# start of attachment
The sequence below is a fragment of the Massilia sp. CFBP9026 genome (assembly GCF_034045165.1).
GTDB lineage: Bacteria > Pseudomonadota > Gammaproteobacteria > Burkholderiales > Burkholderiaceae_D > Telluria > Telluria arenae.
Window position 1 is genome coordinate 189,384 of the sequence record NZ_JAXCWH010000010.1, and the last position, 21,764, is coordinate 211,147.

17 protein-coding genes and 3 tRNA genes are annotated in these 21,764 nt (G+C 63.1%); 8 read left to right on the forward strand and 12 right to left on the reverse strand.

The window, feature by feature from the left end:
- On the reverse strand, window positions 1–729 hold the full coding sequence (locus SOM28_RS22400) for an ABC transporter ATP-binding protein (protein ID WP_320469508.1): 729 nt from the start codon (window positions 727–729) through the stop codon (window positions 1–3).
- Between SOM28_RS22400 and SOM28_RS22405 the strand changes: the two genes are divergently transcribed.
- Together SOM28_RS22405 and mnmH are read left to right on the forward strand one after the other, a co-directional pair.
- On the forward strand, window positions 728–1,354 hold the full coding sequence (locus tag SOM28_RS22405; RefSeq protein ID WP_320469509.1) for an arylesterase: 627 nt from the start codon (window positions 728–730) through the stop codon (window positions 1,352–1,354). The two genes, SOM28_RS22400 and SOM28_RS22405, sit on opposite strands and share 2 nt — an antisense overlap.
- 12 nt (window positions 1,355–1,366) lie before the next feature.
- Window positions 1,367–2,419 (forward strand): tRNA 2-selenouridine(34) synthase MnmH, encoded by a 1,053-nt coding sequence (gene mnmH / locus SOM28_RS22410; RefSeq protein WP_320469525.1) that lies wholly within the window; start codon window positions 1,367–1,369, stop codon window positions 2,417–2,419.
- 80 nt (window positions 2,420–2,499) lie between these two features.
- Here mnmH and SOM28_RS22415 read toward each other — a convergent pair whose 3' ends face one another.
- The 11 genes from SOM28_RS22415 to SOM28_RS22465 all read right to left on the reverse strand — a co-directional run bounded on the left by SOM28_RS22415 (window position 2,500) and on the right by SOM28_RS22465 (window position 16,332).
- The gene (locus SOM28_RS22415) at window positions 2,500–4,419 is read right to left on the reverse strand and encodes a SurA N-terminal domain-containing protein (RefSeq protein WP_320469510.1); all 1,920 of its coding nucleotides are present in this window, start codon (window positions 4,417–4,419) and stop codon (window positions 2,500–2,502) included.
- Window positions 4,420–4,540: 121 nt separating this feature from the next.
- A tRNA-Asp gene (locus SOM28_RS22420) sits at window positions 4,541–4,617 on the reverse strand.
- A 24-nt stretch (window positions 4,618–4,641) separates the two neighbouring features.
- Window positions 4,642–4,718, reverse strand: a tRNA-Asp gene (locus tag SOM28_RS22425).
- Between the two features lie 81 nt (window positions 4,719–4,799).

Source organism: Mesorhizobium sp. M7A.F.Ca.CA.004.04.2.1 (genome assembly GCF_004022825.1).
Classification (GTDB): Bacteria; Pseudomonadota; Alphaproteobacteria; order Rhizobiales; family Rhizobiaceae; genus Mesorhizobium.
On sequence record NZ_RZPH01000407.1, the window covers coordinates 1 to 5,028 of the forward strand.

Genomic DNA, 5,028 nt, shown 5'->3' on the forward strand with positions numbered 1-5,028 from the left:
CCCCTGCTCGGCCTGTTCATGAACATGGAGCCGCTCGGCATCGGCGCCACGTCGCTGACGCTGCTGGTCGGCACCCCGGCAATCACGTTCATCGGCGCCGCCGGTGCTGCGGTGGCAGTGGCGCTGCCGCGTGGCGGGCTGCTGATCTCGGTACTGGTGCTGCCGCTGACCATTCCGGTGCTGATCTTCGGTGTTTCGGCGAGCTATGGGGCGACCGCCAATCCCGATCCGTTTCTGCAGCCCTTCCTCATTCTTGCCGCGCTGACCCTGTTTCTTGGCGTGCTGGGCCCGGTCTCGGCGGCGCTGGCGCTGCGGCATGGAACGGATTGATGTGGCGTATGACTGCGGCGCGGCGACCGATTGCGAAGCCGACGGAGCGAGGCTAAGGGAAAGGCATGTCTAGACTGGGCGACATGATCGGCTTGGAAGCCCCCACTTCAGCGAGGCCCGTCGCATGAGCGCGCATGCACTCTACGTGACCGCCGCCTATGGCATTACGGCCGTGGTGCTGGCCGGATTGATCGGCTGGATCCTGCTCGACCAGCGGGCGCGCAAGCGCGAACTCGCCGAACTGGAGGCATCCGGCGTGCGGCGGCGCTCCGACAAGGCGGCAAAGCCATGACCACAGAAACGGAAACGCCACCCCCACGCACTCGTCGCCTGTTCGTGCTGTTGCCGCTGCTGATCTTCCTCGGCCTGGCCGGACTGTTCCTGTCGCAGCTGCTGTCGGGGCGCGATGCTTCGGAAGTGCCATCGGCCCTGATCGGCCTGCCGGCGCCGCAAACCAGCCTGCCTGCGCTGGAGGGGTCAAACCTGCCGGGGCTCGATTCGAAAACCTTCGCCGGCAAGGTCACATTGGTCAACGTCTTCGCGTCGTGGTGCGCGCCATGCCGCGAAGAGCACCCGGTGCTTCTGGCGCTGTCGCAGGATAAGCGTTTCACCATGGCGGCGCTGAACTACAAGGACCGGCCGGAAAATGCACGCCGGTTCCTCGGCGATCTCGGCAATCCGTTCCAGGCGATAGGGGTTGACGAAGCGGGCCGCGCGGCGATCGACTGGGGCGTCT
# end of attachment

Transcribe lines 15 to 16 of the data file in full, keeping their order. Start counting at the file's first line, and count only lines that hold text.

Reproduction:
- The gene (locus SOM28_RS22415) at window positions 2,500–4,419 is read right to left on the reverse strand and encodes a SurA N-terminal domain-containing protein (RefSeq protein WP_320469510.1); all 1,920 of its coding nucleotides are present in this window, start codon (window positions 4,417–4,419) and stop codon (window positions 2,500–2,502) included.
- Window positions 4,420–4,540: 121 nt separating this feature from the next.